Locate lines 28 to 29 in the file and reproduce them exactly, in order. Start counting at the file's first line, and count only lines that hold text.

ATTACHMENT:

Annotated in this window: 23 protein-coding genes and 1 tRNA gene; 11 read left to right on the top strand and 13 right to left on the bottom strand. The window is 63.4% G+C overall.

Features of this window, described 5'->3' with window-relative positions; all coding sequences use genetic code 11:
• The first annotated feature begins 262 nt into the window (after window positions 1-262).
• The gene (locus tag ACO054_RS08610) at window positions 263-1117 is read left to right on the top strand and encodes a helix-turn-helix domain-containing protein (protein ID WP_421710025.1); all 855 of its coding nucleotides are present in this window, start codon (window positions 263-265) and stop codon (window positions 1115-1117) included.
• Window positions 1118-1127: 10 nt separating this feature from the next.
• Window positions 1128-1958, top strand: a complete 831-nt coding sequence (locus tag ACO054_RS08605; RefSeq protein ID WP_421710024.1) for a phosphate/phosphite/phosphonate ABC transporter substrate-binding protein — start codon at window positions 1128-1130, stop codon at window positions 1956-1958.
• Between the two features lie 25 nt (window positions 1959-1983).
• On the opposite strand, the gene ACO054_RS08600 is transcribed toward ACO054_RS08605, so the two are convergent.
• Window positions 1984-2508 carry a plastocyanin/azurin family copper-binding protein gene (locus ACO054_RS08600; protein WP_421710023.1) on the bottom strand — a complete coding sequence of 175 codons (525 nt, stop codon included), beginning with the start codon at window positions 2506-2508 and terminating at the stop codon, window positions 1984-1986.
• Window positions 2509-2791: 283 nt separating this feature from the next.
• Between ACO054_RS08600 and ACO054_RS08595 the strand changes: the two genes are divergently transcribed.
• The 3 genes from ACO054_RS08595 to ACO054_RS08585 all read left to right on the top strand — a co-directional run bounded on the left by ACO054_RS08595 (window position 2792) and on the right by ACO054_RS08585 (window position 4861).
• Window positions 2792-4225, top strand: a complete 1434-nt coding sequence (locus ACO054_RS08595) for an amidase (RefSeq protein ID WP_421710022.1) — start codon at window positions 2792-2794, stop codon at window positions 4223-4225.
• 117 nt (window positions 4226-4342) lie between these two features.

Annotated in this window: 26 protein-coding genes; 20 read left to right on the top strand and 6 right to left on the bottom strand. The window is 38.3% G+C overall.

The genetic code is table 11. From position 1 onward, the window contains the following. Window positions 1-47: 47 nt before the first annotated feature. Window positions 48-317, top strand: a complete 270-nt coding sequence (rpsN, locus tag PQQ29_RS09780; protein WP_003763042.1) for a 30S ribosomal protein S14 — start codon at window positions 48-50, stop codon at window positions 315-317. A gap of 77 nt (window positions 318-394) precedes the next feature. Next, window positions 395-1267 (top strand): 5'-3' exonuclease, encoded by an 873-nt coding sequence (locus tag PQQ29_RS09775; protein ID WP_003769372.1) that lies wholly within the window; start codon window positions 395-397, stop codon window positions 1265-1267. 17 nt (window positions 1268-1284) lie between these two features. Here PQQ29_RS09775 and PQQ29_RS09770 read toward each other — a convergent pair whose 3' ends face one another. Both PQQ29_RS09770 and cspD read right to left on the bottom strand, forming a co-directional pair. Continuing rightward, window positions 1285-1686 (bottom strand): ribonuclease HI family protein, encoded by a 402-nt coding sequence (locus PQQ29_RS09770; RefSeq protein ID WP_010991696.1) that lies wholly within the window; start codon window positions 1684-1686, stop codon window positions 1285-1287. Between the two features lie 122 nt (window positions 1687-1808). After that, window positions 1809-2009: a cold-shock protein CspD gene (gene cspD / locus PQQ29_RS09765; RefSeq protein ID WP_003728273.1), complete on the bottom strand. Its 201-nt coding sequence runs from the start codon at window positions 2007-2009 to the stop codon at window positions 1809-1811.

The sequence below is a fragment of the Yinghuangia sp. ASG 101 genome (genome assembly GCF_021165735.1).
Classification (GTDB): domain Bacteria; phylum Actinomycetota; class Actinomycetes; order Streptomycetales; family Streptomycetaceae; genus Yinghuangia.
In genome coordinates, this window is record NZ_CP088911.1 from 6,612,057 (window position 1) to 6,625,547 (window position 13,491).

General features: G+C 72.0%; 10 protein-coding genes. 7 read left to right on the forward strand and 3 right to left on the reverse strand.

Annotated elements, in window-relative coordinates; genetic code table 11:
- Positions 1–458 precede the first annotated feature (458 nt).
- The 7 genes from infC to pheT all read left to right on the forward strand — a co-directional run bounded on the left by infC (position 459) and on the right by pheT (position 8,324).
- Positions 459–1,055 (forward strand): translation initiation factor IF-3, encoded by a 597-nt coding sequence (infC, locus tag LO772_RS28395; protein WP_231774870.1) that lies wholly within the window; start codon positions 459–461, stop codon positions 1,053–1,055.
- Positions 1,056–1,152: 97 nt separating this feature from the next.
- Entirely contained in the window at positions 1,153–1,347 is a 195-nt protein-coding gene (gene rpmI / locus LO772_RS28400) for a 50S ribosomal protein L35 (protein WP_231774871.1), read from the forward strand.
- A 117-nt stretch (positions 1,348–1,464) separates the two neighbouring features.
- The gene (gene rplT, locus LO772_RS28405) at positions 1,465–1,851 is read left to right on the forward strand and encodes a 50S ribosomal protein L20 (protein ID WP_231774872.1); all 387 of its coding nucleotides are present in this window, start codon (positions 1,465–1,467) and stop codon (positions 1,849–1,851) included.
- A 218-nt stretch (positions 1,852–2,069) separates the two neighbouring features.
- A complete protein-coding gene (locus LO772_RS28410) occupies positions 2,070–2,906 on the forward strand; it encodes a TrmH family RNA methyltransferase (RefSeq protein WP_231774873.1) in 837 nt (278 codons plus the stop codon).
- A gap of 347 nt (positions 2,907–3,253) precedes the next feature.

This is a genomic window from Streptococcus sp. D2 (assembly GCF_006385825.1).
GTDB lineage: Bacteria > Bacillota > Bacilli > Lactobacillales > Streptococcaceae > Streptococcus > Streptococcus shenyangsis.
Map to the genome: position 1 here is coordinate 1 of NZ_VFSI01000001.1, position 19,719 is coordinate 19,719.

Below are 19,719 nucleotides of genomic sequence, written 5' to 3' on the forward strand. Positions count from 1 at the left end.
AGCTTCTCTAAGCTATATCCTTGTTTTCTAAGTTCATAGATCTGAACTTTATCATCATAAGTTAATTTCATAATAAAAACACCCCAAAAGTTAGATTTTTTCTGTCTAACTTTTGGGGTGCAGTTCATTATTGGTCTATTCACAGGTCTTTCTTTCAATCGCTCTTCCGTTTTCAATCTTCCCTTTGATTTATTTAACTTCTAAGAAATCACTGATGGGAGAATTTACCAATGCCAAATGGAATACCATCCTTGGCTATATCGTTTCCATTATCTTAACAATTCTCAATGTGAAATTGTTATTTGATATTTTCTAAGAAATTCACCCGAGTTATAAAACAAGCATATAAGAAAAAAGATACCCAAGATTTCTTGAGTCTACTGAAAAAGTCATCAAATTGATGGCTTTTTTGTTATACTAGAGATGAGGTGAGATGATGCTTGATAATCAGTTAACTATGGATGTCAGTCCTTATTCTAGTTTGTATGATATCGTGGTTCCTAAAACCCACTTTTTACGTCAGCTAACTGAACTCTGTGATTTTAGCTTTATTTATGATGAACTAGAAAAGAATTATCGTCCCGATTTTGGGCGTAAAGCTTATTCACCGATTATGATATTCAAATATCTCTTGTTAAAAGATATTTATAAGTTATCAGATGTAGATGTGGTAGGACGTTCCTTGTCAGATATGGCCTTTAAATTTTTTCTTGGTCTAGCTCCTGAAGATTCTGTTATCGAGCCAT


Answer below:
- The gene (gene rplT, locus LO772_RS28405) at positions 1,465–1,851 is read left to right on the forward strand and encodes a 50S ribosomal protein L20 (protein ID WP_231774872.1); all 387 of its coding nucleotides are present in this window, start codon (positions 1,465–1,467) and stop codon (positions 1,849–1,851) included.
- A 218-nt stretch (positions 1,852–2,069) separates the two neighbouring features.